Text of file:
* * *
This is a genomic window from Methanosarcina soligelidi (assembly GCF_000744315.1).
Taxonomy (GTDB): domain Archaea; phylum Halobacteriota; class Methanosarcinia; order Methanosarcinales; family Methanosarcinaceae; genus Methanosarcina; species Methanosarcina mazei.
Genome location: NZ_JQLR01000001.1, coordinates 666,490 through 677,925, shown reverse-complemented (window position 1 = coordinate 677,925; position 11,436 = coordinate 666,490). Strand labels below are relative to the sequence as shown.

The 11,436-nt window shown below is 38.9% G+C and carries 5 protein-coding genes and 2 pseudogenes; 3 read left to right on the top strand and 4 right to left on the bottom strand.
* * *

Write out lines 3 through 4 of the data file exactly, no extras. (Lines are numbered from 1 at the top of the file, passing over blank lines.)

Genome location: NZ_JQLR01000001.1, coordinates 666,490 through 677,925, shown reverse-complemented (window position 1 = coordinate 677,925; position 11,436 = coordinate 666,490). Strand labels below are relative to the sequence as shown.

The 11,436-nt window shown below is 38.9% G+C and carries 5 protein-coding genes and 2 pseudogenes; 3 read left to right on the top strand and 4 right to left on the bottom strand.